The majority of Japanese schools are three stories. In Junior High School, the youngest kids, the ichinensei, get the third floor classrooms, ninensei second, and sannensei the bottom floors. The higher you go, the less you have to walk I guess! In elementary schools, it is the opposite, as the younger kids would have trouble walking up and down three flights of stairs every period. I’m not sure about high school, but I would bet it follows the JHS plans.
Anyway, that was sannensei’s floor. Each floor at Nishi has the 4 classrooms for each class, a teacher’s room, bathrooms, a girl’s changing room (boys change in the classrooms), and usually an extra room for advanced/lower level classes. Nurses room is on the first floor with the sannensei. Walkways connect two three-story buildings, the teacher’s room, science and music rooms, library etc. are all in the other building. The gym is connected to that, with outlaying buildings for the art room, kendo room, and other club rooms.
Tennis courts and corner of the two-story art building. When I first came to Nishi they were doing heavy construction, so many of my classes were out there.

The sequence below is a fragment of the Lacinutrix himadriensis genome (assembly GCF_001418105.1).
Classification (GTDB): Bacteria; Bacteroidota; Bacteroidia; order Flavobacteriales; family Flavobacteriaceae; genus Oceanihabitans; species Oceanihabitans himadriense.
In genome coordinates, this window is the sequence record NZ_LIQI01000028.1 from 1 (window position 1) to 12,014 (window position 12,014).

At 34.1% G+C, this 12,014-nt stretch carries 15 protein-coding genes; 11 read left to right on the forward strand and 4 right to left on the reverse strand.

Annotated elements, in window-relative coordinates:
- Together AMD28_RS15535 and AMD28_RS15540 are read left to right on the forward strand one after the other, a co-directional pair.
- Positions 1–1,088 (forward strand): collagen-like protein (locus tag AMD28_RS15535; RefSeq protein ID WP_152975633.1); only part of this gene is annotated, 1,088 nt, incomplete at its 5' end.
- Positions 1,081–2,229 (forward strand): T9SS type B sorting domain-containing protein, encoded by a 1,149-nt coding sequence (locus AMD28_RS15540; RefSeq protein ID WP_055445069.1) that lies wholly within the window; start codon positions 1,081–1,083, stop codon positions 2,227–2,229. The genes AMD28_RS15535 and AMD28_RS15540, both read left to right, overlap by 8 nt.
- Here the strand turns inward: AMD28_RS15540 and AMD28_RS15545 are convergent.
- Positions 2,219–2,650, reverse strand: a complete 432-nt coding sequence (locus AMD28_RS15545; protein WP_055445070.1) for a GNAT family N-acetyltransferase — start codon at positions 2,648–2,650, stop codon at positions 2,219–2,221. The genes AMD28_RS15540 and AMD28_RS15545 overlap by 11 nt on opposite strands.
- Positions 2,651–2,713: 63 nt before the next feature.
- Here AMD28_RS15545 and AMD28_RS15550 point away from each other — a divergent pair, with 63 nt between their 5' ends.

Ichinensei rooms have their class colors in the form of paper flowers over their doors. The transition between elementary and junior high school is a pretty difficult one, so the teacher’s are really careful about things like this.
On clear days you can see Mt. Haruna and Mt. Akagi, and on the other side you can see Mt. Myogi, and Mt. Asama in Nagano. I love being able to see all the Gunma mountains from school!
Here are a few more pictures from the following week of school:
Looking up suddenly to see an empty teacher’s room; I explore and discover the entire school seems to have relocated for a meeting out on the gravel field in front. No one told me anything. This is a pretty often occurrence. The ALT is pretty much out of the loop on most things!
Starting this April, I begin teaching at two different elementary schools in Fujioka on Fridays. I will rotate each week to teach at one or the other, so that week was my first introduction and classes at Kanna Shogakkou, or Kanna Elementary School.
My first classes were a learning experience to be sure, but I thought they went pretty well! Since then I’ve talked more with Hikaru and Brandt, the elementary ALT’s, and will continue learning how to teach elementary kids! The next week I was scheduled to go to Midori Shogakkou to teach, but they were having a parent visit day, so the classes were cancelled. However, I still went to meet the principal (my retired JTE’s husband!), get my schedule, and talk with Brandt. That Friday then, instead of going to Midori, or back to Nishi, I watched Brandt’s classes at Daini Shogakkou to see how they were. It was interesting to watch, and I learned a LOT, so that was good. I wish I’d been able to do that for Nishichuu way back and the beginning!
Biking to Midori on a beautiful clear day
It seemed like in that first week of school we moved into Spring for certain. Flowers bloomed all at once, the weather got warmer, and after two days of rain trees once bare completely burst into green. I rode my bike on Thursday in awe of the changes JUST from that one day! Amazing…